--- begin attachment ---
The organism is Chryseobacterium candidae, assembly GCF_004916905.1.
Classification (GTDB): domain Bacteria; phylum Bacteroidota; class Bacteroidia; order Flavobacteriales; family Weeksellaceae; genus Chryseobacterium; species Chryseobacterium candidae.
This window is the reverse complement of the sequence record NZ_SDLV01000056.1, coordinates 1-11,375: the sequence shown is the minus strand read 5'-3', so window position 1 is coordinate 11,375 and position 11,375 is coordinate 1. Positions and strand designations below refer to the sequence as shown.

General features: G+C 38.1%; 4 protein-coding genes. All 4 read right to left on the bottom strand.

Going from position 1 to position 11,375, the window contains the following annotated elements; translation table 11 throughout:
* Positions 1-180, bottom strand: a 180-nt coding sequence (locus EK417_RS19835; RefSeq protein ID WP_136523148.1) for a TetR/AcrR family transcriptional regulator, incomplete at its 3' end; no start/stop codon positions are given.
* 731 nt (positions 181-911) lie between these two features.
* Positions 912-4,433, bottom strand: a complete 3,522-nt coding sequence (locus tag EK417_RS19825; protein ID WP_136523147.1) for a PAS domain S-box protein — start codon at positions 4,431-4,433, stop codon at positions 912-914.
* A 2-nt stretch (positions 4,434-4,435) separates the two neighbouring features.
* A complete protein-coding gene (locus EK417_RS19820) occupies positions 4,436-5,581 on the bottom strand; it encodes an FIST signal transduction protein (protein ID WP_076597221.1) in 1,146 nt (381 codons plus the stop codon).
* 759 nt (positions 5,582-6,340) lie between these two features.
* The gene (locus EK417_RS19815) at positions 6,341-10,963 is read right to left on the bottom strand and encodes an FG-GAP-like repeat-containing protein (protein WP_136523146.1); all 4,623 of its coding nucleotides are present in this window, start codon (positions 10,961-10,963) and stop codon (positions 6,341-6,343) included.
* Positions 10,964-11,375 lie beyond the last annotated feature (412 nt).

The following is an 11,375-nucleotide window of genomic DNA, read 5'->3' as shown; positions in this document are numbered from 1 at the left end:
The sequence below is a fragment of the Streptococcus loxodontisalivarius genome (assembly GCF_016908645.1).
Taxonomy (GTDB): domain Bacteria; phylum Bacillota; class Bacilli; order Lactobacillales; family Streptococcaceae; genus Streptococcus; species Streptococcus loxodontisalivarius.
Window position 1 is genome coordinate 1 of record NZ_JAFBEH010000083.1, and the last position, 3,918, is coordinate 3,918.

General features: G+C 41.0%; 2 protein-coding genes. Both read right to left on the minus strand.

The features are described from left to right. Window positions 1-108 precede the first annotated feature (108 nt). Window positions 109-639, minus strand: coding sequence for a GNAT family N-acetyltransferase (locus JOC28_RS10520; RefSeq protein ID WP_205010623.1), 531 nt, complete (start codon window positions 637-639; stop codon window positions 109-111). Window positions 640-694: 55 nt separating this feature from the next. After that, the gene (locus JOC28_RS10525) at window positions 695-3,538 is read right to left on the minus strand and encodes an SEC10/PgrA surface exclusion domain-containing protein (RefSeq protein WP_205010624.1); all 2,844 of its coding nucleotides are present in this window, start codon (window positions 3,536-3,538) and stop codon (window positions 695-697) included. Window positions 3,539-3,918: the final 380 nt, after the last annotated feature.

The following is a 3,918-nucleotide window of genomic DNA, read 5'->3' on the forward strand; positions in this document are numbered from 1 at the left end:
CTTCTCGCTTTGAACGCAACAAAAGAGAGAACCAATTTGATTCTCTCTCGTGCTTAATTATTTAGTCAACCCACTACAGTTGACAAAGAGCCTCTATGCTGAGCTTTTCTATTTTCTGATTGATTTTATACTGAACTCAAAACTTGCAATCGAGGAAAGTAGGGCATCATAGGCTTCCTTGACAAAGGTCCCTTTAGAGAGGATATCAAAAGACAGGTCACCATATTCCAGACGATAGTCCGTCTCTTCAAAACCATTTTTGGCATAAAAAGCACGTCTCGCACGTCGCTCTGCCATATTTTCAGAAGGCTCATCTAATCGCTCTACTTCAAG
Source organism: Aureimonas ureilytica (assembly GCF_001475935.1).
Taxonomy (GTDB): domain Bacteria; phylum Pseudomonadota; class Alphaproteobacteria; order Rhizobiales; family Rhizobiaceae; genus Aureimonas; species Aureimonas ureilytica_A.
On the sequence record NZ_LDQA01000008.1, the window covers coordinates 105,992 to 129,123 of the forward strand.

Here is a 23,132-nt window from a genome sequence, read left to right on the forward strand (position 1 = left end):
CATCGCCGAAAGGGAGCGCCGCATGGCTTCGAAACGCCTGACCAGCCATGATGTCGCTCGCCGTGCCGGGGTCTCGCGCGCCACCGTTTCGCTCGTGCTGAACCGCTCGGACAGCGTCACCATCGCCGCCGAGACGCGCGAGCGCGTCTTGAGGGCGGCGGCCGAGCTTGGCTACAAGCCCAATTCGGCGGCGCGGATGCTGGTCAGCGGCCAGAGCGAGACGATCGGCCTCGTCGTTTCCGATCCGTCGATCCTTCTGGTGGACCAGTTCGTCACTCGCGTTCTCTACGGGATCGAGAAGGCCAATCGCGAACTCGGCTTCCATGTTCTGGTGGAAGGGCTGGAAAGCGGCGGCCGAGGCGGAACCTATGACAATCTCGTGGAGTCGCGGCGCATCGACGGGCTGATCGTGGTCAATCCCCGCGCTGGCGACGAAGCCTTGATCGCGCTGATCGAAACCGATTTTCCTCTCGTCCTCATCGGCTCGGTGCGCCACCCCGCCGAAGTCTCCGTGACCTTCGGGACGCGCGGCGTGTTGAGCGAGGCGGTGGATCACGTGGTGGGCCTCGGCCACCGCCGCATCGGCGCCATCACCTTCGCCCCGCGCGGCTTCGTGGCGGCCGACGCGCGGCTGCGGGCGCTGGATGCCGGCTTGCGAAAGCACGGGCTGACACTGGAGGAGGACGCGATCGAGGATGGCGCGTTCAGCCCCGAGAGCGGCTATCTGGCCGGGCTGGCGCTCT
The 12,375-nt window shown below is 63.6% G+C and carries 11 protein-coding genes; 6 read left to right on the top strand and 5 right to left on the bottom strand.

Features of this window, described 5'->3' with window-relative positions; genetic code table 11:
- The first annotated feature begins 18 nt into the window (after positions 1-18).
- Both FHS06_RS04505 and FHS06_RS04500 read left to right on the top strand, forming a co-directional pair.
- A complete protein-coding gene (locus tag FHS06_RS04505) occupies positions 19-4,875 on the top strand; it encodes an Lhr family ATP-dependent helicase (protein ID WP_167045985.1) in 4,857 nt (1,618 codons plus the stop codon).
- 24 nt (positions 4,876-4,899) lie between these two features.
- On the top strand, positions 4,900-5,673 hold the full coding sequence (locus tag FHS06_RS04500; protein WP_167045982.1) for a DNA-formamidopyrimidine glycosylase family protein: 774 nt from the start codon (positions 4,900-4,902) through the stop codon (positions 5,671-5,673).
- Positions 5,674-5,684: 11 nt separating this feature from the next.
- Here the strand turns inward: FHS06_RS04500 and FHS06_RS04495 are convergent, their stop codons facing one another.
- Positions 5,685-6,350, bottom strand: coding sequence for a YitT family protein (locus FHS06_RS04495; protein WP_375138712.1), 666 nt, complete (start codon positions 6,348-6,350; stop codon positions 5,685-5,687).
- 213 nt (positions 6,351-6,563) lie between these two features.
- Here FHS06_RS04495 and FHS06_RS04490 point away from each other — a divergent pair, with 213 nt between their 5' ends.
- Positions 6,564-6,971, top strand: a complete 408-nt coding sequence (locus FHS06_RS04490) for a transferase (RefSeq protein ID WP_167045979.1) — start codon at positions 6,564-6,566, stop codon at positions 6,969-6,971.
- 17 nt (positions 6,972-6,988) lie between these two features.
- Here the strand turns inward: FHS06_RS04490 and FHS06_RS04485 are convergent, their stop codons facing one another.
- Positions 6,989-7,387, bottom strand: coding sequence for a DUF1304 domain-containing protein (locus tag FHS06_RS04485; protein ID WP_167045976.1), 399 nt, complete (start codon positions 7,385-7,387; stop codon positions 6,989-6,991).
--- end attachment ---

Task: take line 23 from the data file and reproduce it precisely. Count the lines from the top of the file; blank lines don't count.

Taxonomy (GTDB): domain Bacteria; phylum Pseudomonadota; class Alphaproteobacteria; order Rhizobiales; family Rhizobiaceae; genus Aureimonas; species Aureimonas ureilytica_A.